CINs and Call Library nodes appear orange on the block diagram if LabVIEW considers them thread-unsafe. They appear yellow if LabVIEW considers them thread-safe.

To identify a CIN to LabVIEW as being thread-safe, you must include certain function calls in the CIN. For more information reference the following KnowledgeBase 0O7DES38: Calling a 32-bit DLL from a Code Interface Node (CIN) in LabVIEW. You can also see Chapter 3 of the LabVIEW Code Interface Reference Manual
»CIN Advanced Topics, for more information.


4. How To Compile CINs and Shared Libraries with GCC on Solaris
Please reference KnowledgeBase 1IMEACNV: How Do I Compile CINs on Unix / Linux? which will covers the steps on how to compile.


5. Compilers that support CINs in LabVIEW
For a list of compilers that support CINs for LabVIEW 5.x see the Code interface Reference Manual, which is linked below. Here is a list of compilers for LabVIEW 4.x:

Macintosh: Symantec’s THINK environment, Metrowerks’CodeWarrior environment, GCC, and Apple’s Macintosh Programmer’s Workshop (MPW) environment.

Microsoft Windows 3.x: Watcom C
Compiler must be able to create 32-bit relocatable object code

Windows 95/NT: Microsoft Visual C++ compiler and Symantec C compiler
With some restrictions, you can also use some CINs created using Watcom C for Windows 3.1.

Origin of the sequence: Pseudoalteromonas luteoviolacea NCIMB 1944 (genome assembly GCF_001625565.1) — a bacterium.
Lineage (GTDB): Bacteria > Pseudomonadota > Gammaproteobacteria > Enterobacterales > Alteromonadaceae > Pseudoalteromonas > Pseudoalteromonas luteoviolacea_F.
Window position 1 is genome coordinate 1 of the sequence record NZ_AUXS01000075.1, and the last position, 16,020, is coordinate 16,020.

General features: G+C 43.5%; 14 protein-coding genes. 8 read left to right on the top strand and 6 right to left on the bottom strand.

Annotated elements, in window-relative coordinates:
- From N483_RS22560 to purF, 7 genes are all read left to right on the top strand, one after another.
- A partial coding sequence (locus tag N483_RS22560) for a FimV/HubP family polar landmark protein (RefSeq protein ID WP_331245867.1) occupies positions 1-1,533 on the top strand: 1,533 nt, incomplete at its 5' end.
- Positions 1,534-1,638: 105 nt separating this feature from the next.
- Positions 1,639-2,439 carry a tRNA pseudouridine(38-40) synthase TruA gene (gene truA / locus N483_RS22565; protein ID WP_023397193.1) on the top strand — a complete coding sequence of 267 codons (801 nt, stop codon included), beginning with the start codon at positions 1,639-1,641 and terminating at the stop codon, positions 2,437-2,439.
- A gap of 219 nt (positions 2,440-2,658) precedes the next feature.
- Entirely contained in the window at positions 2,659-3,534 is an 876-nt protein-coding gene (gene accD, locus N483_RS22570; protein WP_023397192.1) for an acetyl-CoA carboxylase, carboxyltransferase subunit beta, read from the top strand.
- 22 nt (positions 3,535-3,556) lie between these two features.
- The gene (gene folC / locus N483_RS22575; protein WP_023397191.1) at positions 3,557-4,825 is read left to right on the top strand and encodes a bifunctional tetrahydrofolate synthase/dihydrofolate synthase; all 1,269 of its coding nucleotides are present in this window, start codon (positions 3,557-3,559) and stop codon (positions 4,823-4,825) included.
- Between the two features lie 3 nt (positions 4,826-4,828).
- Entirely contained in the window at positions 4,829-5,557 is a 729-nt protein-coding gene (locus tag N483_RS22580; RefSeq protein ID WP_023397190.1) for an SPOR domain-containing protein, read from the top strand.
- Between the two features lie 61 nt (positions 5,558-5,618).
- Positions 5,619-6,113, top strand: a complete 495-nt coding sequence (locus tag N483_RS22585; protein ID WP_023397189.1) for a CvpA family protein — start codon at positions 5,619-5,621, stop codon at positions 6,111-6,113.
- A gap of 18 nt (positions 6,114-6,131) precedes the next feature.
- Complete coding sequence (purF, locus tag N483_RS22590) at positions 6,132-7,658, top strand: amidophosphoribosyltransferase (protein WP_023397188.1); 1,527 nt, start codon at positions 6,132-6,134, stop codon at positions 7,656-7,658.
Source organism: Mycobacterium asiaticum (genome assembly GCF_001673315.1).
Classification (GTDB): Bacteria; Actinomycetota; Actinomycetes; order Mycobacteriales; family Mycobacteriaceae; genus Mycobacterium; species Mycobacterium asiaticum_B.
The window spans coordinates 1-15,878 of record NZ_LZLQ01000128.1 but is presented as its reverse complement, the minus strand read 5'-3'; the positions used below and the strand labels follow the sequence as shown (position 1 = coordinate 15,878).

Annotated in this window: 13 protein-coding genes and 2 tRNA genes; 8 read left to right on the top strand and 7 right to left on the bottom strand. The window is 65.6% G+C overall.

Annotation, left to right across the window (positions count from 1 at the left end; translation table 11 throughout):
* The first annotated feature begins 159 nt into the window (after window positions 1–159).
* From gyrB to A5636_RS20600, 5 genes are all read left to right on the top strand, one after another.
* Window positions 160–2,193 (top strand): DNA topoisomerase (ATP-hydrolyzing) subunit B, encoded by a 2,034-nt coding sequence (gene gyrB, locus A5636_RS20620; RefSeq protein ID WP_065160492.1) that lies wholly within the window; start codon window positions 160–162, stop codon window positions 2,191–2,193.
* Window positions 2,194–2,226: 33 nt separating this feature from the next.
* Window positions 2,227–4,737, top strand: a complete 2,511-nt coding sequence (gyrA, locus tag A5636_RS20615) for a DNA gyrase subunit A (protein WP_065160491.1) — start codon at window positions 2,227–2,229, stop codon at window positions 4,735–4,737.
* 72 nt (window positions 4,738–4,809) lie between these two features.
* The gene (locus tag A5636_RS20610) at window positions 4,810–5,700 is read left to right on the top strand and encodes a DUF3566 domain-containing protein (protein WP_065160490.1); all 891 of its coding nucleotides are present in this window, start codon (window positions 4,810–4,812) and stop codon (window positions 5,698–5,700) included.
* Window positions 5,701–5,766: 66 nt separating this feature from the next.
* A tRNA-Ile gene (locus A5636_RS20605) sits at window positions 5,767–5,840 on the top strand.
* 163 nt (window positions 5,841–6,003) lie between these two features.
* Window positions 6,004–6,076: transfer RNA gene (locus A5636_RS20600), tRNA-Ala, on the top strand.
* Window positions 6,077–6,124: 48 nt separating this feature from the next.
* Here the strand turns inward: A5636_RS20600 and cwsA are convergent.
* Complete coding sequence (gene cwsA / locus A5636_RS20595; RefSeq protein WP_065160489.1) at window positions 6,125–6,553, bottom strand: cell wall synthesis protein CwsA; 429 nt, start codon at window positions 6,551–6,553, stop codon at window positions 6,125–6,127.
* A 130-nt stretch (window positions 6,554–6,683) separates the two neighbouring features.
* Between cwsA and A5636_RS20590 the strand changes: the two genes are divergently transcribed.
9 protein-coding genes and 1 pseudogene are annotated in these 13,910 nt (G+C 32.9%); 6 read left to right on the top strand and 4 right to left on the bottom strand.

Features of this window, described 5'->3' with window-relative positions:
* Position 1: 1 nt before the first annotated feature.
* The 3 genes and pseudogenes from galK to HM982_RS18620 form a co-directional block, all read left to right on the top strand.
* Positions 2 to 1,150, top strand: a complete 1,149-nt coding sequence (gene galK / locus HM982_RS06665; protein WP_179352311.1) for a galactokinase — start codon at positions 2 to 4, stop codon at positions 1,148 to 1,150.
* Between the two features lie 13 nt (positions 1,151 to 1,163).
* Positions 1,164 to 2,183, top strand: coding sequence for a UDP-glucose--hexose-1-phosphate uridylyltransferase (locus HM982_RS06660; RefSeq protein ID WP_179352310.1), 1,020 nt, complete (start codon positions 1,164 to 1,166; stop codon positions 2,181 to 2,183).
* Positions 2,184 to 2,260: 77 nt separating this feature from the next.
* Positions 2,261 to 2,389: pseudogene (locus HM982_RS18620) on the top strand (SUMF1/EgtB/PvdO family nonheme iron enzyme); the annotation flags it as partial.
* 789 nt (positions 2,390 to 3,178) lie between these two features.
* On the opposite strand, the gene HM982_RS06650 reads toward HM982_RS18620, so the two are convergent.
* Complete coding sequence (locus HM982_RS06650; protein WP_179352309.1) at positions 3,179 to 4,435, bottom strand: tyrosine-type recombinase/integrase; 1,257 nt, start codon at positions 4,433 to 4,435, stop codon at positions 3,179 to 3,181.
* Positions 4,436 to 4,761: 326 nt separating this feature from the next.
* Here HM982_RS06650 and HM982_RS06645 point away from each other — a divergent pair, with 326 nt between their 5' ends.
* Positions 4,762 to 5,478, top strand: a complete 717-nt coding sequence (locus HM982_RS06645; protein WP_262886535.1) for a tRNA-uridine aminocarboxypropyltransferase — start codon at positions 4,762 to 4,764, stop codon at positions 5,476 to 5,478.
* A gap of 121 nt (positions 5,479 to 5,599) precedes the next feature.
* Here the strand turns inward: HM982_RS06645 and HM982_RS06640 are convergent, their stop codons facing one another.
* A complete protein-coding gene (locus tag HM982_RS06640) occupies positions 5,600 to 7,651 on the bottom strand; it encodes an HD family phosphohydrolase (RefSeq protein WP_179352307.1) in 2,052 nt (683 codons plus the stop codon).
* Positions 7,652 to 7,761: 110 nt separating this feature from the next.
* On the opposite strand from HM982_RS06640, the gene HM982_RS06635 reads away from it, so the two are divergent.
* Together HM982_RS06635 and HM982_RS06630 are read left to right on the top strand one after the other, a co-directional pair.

Solaris 1.x and 2.x: unbundled Sun C compiler
LabVIEW for Sun can use external code compiled in a.out format and prepared for LabVIEW using a LabVIEW utility.

HP-UX and Concurrent PowerMAX: HP-UX C/ANSI C compiler and Concurrent C Compiler

PowerMac: Metrowerks CodeWarrior C/C++
Symantec C++ Version 8

Linux: GCC

For more information please reference Product Manuals: LabVIEW Code Interface Reference Manual.


6. Create a CIN with LabWindows/CVI 4.x and Above
The detailed instructions on how to create a Code Interface Node from LabWindows/CVI is given in the cvilvsb.h file which can be found in LabVIEW/cintools folder.

Please reference KnowledgeBase 1NTCNQX4: How to Create a LabVIEW Code Interface Node (CIN .lsb File) with LabWindows/CVI 4.x and Above for more information.


7. Developer Exchange Forum
The National Instruments Developer Exchange has a powerful NI Discussion Forums offering full-text search. Take advantage of the expertise of your fellow scientists and engineers by browsing, searching, or posting a question in this community.


Related Links:
KnowledgeBase 25SCB5XQ: Using LabVIEW Source Code Control on Different Operating Systems
KnowledgeBase 1NTCNQX4: How to Create a LabVIEW Code Interface Node (CIN .lsb File) with LabWindows/CVI 4.x and Above

KnowledgeBase 12ICDV92: Using Code Interface Nodes (CINs) in LabVIEW, Can I Call an External Subroutine from Another External Subroutine?

KnowledgeBase 0O7DES38: Calling a 32-bit DLL from a Code Interface Node (CIN) in LabVIEW

KnowledgeBase 12UE9A92: Code Interface Nodes (CIN) won't Compile Code that Calls More than One External Subroutine
KnowledgeBase 1IMEACNV: How Do I Compile CINs on Unix / Linux?

KnowledgeBase 0YR9TGW1: How Do I Run an Executable or External File From Within LabVIEW?
KnowledgeBase 1Q3FAFNV: How Do I Create a DLL That Can Call LabVIEW Manager Functions?

Product Manuals: LabVIEW Code Interface Reference Manual (LabVIEW 5.0 or earlier)
 
Developer Zone Tutorial: How to build a CIN code resource (.lsb file)

Attachments:





Report Date: 07/23/1999
Last Updated: 12/07/2007
Document ID: 1NM99D6Q